A change readiness assessment is one of the most important tools in the change manager’s toolbox.
When used properly, they can help managers better understand how ready the organization and employees are for change. That information is essential for designing change strategies that meet an organization’s specific needs.
Below, we’ll look at the most important categories to include in a readiness assessment.
5 Categories to Include in a Change Readiness Assessment
An assessment should cover the most important elements of a change management plan, including:
1. Executive Sponsorship
Executive sponsorship has an enormous impact on a change program’s outcomes.
This category of the readiness assessment is designed to gauge whether a program has a sponsor and how engaged the sponsor is with the program.
Here are a few examples of the types of questions to include in this category:
- Does the proposed change project have an executive sponsor?
- Are the executives sponsors actively committed to the change project?
- Has a governance structure been clearly identified?
- Will the sponsor participate in the execution and management of the plan?
As with many of the other questions in the assessment, it is useful to score answers on a numerical scale – for instance, from “strongly disagree” to “strongly agree.”
2. Change Management Communication Strategy
Communication is an essential component of any form of management, including change management. A solid communication strategy will have a direct effect on employee engagement, their resistance to change, and their productivity, among other things.
Including the right questions in an assessment, therefore, is essential to designing an appropriate communication strategy.
A few examples of questions to include in this section of the survey include:
- Does the communication strategy clearly outline what change is occurring and why it is occurring?
- Have mechanisms been put into place to collect employee feedback?
- Is the messaging clear and understandable?
- Has the change vision been clearly articulated by the change leaders?
Change management communication strategies, in short, should have specific and measurable objectives, and questions such as these can help develop communication plans that get tangible results.
Change managers are the ones tasked with overseeing organizational change projects. They are also tasked with ensuring that responsibilities are delegated appropriately and the program operates smoothly.
Here are some sample questions that cover this category:
- Is structured change management being applied to the proposed change project?
- Has a guiding coalition been established to supervise the change project?
- Have change teams been recruited at all levels of the organization, from executive leadership to frontline workers?
- Have responsibilities and roles been clearly delegated?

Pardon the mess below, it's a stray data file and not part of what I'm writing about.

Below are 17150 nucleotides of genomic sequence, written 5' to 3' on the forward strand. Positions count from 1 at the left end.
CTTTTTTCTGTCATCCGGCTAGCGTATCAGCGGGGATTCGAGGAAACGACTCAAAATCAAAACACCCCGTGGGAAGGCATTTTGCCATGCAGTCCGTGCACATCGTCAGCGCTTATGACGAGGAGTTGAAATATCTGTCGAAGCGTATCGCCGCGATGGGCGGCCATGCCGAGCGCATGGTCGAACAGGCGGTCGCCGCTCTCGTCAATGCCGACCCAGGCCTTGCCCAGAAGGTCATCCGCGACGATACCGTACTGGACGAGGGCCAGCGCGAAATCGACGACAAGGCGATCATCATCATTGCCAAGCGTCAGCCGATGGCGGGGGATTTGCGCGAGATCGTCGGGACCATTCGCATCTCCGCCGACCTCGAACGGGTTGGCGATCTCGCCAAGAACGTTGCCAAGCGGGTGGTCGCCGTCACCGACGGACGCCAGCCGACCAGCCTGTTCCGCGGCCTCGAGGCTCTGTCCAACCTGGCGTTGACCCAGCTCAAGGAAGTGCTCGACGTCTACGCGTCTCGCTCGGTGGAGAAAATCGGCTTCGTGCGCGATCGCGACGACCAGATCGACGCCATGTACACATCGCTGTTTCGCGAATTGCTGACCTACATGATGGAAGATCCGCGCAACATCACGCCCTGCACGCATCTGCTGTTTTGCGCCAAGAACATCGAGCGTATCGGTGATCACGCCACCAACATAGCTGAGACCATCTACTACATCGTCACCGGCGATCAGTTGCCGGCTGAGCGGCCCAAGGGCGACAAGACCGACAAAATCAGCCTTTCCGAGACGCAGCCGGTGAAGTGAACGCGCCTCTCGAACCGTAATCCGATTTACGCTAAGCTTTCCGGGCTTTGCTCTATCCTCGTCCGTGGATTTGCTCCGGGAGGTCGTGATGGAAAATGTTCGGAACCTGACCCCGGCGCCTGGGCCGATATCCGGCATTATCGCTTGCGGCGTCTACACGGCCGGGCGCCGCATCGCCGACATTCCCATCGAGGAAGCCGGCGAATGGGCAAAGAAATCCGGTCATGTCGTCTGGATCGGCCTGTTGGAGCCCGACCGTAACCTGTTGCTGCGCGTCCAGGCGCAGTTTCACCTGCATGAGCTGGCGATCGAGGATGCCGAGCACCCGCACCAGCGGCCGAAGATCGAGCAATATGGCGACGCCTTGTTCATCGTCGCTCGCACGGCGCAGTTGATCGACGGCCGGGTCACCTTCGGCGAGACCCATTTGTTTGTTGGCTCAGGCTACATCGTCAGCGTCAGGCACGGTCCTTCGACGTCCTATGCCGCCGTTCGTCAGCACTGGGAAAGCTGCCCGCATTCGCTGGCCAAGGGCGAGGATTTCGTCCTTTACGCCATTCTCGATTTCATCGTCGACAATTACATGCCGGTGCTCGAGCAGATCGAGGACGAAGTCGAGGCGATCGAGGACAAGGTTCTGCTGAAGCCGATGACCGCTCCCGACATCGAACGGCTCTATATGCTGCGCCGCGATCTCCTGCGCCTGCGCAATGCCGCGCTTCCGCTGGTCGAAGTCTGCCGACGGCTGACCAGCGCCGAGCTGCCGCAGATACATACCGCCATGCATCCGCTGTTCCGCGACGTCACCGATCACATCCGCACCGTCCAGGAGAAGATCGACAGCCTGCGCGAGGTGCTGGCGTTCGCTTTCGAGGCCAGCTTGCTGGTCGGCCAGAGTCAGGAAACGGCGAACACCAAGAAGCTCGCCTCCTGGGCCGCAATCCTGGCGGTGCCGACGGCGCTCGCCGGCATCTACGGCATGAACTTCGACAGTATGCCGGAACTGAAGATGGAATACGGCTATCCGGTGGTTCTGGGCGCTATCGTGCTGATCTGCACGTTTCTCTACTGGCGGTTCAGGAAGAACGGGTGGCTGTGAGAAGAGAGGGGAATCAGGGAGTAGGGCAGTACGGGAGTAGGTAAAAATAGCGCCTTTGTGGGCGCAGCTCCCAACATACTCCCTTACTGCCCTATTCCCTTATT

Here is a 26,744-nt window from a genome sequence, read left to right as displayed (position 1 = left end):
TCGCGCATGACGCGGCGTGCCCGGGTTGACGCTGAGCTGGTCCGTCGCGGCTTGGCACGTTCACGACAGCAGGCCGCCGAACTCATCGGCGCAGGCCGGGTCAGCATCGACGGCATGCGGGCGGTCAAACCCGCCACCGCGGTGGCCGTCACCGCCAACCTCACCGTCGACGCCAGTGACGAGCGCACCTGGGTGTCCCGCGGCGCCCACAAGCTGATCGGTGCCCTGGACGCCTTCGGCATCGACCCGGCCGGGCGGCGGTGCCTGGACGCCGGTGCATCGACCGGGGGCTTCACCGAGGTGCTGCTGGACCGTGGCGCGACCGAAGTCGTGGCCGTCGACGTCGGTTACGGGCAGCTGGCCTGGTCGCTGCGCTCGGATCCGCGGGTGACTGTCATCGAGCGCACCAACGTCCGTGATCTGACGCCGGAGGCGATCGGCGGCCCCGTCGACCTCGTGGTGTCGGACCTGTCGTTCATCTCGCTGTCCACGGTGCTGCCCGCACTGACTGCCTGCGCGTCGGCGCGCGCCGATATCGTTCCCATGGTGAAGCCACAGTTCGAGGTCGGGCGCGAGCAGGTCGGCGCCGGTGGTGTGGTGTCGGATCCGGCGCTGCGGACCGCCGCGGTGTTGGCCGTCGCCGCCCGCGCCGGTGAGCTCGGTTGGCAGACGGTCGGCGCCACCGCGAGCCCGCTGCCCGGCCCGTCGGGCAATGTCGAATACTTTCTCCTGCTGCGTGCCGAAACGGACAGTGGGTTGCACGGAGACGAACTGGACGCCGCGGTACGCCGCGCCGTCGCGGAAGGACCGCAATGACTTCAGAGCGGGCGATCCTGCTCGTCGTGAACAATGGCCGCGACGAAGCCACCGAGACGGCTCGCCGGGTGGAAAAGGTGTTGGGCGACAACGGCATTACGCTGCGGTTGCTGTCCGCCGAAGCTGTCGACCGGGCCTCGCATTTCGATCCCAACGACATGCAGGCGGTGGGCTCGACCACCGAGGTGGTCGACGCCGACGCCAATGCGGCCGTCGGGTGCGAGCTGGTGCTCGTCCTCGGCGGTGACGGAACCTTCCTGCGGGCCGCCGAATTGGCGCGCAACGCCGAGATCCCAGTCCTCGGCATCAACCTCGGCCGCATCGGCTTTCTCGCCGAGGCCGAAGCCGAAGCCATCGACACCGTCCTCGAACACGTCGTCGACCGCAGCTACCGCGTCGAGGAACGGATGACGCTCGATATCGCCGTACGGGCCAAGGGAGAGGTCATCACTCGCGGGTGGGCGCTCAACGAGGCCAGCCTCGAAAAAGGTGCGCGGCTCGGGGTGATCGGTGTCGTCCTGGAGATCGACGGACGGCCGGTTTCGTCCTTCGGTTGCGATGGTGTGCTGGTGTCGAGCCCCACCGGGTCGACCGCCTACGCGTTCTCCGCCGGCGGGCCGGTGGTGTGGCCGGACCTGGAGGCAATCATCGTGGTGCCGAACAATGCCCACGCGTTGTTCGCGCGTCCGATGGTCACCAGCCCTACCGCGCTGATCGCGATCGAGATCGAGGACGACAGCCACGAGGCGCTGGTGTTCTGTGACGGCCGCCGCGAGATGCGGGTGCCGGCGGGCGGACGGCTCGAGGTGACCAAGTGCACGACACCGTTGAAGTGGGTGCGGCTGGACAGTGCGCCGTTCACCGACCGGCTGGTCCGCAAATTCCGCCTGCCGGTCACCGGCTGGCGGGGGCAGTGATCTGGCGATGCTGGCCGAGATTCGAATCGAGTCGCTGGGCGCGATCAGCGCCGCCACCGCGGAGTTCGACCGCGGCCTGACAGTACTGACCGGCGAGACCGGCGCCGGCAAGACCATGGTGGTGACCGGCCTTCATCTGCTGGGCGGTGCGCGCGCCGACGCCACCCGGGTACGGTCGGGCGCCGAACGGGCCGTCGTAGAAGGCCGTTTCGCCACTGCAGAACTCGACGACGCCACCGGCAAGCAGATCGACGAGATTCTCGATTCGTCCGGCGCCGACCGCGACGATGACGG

- Have managers created a detailed project roadmap?
In short, these questions are designed to analyze the structural and managerial aspects of the change proposal.
Planning and project management are essential to an initiative’s success, of course. But it is important not to overlook the other categories of questions covered here, since they also have a significant impact on project outcomes.
4. Employee Training
Employee training and organizational change often go hand-in-hand.
After all, without the proper skills and knowledge, employees will not be able to drive a project forward.
For this reason, many popular change management frameworks include steps that focus on employee training.
Here are a few examples of questions to include in this portion of the assessment:
- Have the employee skills needed to drive change been identified?
- Has a training strategy been established to cultivate these skills among the workforce?
- Have the appropriate training tools been identified and incorporated into the change plan?
- Will skills assessments be conducted continuously throughout the program?
- How large is the skills gap between employees’ current skill levels and their desired skill levels?
Having the right skill set is mandatory for a change project to proceed successfully. That being said, however, skills will do little good if employees are not motivated and engaged.
5. Individual Readiness
Executive support, as mentioned earlier, is essential for a change project to succeed – but employee support is equally important.
There are a number of elements that affect employee motivation, including organizational culture, employee skills, attitudes, and the workplace climate.
To assess individual employees’ readiness for change, surveys can include questions such as:
- Are you open to change in the workplace?
- How comfortable are you with learning new skills and implementing new ideas?
- Are you able to implement new workflows and processes in addition to your existing duties?
- Are you willing to actively support the proposed change project?
Individual readiness and engagement depends a great deal on factors that cannot be directly controlled by managers, such as openness to change and the desire for change.
However, soft skills can go a long way towards improving employee engagement and reducing resistance from employees. This is why it is so important to develop a structured change management communication plan, as mentioned above.